Fade to racks of clothes in a wardrobe department. Nancy is going through outfits looking for something else to wear for a part. The wardrobe lady says that Nancy's playing a housewife; her clothes have to say "housewife." Can the dress say, "housewife with a nice ass"? The wardrobe woman is reading a magazine and spots a mention of Nancy in Modern Screen. The article says that Nancy is dating Ronnie. But it also says that Ronnie can't forget his perfect love with Jane Wyman. "Sorry, honey," the wardrobe lady says. She hands Nancy some padding to make her look pregnant for Act 2.
Cut to a creeping shot toward an open bathroom door. We hear Nancy whining about Ronnie and Jane Wyman. She asks Ronnie, who isn't there, why Jane threw him out on his ear if they were so perfect together. We enter the bathroom and see Nancy neck-high in a bubble bath saying that Jane Wyman only cares about her career, and thank God she won that Oscar because maybe now she'll shut up for a while. That bubble bath must have extra catty in it. Nancy tells Imaginary Ronnie that Jane never loved him the way Nancy would love him. All right, I'm officially creeped out here on behalf of all men. Nancy says she'd even love Ronnie if he wasn't a star. She says it is true that Ronnie talks too much. From the looks of things, it's Nancy that's doing most of the talking. Even when nobody's around.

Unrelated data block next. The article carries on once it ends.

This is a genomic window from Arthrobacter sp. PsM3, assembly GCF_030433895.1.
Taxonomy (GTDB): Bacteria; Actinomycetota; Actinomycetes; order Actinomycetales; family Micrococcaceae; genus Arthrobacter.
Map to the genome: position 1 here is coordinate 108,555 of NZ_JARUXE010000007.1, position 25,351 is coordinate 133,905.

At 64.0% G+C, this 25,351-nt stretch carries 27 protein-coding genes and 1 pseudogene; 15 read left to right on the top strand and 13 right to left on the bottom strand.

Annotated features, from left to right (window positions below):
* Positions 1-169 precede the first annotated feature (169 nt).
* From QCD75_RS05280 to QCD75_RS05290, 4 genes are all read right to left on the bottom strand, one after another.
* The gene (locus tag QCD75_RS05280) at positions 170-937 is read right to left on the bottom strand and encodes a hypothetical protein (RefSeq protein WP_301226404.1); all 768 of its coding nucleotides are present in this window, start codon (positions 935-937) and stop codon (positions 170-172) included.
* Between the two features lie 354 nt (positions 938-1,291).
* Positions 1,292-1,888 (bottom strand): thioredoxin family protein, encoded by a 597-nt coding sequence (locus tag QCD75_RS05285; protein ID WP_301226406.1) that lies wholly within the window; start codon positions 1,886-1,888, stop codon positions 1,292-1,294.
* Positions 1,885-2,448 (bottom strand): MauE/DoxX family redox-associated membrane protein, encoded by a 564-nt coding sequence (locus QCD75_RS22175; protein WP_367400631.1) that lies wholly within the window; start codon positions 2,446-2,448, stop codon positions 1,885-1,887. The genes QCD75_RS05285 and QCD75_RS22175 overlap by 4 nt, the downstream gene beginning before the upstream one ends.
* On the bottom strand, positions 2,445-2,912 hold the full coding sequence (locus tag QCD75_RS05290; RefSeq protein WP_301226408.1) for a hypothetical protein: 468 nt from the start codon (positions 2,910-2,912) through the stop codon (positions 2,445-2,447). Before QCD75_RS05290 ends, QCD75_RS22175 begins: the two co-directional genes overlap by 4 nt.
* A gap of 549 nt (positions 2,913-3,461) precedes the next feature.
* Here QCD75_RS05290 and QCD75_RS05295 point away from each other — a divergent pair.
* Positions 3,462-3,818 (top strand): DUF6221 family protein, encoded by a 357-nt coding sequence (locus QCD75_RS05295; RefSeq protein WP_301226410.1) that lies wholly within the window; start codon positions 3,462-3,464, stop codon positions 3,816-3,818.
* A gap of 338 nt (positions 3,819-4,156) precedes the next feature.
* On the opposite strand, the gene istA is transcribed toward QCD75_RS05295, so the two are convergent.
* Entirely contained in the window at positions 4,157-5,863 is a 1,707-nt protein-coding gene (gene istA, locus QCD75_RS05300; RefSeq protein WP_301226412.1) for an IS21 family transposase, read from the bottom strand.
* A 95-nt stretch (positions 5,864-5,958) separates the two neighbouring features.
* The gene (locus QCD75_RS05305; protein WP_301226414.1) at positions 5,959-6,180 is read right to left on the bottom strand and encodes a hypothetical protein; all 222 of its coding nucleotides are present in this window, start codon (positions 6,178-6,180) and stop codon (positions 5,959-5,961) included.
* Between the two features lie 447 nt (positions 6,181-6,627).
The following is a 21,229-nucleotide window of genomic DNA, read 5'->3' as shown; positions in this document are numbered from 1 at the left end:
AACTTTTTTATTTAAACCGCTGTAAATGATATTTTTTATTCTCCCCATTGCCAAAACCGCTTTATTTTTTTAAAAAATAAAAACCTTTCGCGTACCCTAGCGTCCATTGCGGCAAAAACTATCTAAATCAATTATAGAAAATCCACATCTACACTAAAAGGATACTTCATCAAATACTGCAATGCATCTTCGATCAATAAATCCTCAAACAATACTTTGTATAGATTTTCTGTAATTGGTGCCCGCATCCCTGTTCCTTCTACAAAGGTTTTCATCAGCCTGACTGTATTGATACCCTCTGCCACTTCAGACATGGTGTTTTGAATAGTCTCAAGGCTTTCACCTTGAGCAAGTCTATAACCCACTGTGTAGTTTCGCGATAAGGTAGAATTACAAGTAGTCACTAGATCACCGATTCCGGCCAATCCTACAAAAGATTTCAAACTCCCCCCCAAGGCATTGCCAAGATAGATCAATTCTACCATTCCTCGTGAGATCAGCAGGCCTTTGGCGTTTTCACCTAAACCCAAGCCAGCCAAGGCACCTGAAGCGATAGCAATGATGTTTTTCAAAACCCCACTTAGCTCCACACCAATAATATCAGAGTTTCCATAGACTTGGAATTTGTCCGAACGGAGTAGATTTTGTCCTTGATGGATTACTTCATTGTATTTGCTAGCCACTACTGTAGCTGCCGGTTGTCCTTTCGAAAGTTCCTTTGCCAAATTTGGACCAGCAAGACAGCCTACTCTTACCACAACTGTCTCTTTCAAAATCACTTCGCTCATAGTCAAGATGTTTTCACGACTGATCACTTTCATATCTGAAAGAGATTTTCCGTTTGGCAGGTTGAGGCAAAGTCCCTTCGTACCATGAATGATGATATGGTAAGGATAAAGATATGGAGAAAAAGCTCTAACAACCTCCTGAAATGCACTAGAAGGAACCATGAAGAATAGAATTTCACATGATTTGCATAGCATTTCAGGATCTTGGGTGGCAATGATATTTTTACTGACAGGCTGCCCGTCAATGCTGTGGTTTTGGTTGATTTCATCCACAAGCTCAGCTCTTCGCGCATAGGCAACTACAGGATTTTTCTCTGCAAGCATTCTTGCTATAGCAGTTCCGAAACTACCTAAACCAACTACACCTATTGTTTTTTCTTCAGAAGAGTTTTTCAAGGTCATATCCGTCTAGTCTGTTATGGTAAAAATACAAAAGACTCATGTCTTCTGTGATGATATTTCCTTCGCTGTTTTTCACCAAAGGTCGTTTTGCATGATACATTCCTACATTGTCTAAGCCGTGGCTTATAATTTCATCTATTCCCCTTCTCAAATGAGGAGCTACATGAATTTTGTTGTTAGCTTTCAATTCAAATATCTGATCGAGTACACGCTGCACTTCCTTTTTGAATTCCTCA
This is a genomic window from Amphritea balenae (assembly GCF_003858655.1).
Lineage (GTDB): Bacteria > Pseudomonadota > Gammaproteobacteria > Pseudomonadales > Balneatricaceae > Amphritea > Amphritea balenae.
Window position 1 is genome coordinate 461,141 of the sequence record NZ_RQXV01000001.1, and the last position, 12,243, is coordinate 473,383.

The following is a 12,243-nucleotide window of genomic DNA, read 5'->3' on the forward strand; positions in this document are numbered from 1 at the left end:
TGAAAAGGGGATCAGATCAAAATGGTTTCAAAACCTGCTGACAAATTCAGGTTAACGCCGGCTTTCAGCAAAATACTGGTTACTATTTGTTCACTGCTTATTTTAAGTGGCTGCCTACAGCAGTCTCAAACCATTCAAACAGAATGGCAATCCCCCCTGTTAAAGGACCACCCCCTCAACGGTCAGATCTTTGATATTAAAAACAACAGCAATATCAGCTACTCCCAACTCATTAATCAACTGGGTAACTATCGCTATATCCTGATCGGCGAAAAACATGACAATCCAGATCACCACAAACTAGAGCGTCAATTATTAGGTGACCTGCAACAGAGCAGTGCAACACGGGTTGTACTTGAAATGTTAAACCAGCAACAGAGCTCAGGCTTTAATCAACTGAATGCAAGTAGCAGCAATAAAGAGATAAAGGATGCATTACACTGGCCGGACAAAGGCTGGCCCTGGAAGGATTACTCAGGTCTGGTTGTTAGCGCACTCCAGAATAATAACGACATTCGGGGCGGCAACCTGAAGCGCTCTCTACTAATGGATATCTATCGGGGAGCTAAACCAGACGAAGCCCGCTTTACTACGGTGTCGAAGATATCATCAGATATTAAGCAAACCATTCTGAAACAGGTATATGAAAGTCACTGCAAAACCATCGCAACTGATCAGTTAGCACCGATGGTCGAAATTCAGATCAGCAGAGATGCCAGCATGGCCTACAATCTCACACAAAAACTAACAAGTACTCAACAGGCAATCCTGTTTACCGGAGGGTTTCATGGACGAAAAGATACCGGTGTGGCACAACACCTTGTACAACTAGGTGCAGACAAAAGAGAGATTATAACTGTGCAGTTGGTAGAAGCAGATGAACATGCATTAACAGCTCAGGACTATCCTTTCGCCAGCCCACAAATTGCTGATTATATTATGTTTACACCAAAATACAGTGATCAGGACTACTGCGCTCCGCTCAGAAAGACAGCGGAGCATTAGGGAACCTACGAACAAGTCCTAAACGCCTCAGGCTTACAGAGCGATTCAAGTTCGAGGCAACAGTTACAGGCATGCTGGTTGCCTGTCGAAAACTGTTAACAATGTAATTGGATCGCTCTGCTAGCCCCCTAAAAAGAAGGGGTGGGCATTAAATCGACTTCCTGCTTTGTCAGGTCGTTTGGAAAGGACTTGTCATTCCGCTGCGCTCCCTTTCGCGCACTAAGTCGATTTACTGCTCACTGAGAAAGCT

Cut to Yearling Row, where every year, a Yearling is slaughtered for its precious asshair. Ronnie, Nancy and two kids are riding horses. Ronnie tells Nancy to use those reins and show him who's boss. He didn't know she'd take that to mean Ron and not the horse for the next thirty years. Nancy tells the two kids, on either side of her, that if she fell off the horse, she'd kill herself. The boy says dad would save her. He saved seventy-seven people from drowning when he was a lifeguard. The girl asks Nancy if she ever won an Oscar. Even the horses are embarrassed for Nancy. The girl says her mommy won an Oscar for Johnny Belinda. Is that like Johnny Dangerously? Because that one I've seen. Nancy says that's special. The boy says he's special too because he's adopted. Oh, that kid is in for some beatings in the schoolyard. Nancy's not impressed.
Later on the same day, Nancy and Ron are on a small blanket while the kids scamper. Ron explains that being a lifeguard made for some of the best times of his life. He saved seventy-seven lives in seven years. That's a long-ass lifeguard stint. He should look like George Hamilton. Ron credits God; he was just a scrawny kid from Dixon, Illinois, raised over a bank. When his parents asked him if he thought money grew on trees, he could just say it grew downstairs. Nancy notes that he never talks about his family. He cuts off the conversation and calls "Mermy" and "Mike" to come back so that they can head home. Ron is dressed like he's going on safari.